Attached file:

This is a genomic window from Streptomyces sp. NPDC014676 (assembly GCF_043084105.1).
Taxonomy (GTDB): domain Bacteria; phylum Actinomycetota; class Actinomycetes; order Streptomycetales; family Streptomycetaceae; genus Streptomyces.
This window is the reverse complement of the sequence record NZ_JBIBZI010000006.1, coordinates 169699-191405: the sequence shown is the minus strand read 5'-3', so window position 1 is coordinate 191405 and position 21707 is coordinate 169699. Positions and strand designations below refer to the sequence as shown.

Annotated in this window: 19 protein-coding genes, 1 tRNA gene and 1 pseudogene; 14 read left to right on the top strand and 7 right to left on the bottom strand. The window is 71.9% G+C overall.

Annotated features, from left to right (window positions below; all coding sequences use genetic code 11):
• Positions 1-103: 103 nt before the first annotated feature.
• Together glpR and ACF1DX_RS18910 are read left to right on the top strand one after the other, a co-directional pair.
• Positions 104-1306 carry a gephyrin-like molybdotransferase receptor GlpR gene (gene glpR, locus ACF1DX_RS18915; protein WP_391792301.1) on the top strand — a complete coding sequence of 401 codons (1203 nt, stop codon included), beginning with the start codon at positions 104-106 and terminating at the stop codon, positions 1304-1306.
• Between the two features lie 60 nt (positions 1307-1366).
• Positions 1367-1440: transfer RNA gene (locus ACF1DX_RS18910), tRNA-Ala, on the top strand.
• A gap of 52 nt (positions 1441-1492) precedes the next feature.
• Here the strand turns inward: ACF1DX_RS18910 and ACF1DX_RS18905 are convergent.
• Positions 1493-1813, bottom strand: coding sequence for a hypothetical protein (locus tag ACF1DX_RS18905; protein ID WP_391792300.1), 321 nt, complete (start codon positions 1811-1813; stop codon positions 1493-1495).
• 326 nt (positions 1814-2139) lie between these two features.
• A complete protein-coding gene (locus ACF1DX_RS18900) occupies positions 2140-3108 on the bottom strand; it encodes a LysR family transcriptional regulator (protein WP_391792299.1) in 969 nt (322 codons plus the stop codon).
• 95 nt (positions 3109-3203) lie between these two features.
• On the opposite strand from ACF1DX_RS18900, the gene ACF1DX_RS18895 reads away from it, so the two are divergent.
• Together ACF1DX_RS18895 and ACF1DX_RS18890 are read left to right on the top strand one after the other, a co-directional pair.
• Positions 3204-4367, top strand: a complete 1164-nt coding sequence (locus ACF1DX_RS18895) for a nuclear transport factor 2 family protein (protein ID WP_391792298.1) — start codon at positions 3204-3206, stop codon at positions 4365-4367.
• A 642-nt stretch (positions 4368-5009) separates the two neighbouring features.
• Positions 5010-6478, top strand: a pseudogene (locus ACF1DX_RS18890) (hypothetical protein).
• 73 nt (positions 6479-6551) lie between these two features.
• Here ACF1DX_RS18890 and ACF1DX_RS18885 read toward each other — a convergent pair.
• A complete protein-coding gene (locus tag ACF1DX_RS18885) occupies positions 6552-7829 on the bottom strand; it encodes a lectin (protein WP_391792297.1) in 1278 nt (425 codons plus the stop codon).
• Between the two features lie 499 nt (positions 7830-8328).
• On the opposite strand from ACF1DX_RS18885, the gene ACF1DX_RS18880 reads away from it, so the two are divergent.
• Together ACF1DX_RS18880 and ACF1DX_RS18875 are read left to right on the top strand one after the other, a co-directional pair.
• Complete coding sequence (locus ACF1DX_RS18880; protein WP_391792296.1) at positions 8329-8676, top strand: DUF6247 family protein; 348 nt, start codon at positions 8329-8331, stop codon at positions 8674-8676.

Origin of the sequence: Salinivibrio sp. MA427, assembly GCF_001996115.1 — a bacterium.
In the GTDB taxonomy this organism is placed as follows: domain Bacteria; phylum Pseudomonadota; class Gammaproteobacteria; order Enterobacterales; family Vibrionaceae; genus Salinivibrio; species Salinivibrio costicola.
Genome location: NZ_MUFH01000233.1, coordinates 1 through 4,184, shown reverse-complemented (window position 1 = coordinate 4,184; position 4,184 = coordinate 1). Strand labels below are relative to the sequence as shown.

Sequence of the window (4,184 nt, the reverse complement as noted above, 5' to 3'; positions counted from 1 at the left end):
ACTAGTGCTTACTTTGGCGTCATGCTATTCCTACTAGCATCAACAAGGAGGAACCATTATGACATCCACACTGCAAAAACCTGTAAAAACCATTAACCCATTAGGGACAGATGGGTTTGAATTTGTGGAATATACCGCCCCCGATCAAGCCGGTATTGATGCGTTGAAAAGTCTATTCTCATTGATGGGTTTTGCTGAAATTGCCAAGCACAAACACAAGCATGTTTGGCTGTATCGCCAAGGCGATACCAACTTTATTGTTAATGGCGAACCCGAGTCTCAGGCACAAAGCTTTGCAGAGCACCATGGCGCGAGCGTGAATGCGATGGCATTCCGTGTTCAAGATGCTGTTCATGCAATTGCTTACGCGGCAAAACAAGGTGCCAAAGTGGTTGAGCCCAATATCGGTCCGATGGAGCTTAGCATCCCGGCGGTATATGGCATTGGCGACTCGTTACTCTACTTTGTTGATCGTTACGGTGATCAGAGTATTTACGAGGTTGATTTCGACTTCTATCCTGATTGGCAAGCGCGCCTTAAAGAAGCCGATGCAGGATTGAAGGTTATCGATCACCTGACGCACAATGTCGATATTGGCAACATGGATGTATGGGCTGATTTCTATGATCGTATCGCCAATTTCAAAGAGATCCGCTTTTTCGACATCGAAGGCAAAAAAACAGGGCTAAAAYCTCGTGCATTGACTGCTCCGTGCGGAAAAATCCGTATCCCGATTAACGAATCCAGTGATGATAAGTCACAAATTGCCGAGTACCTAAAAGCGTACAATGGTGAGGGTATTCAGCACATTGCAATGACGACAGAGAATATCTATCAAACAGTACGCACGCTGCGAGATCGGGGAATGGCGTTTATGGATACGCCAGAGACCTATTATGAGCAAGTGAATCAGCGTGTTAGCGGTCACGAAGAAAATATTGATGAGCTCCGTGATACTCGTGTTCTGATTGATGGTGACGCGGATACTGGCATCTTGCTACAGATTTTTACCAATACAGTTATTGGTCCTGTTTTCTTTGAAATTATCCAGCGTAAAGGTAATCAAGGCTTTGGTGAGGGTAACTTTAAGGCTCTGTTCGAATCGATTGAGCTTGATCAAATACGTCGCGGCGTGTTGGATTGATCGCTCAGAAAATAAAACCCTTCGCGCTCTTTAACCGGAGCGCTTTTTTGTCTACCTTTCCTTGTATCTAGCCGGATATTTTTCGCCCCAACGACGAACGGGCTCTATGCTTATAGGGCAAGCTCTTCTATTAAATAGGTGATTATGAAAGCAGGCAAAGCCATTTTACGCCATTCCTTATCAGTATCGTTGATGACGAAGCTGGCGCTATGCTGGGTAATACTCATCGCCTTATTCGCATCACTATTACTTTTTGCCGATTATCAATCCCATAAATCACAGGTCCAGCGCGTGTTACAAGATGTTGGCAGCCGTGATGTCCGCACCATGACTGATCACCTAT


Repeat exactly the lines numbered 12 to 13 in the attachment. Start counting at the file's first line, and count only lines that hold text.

• Here the strand turns inward: ACF1DX_RS18910 and ACF1DX_RS18905 are convergent.
• Positions 1493-1813, bottom strand: coding sequence for a hypothetical protein (locus tag ACF1DX_RS18905; protein ID WP_391792300.1), 321 nt, complete (start codon positions 1811-1813; stop codon positions 1493-1495).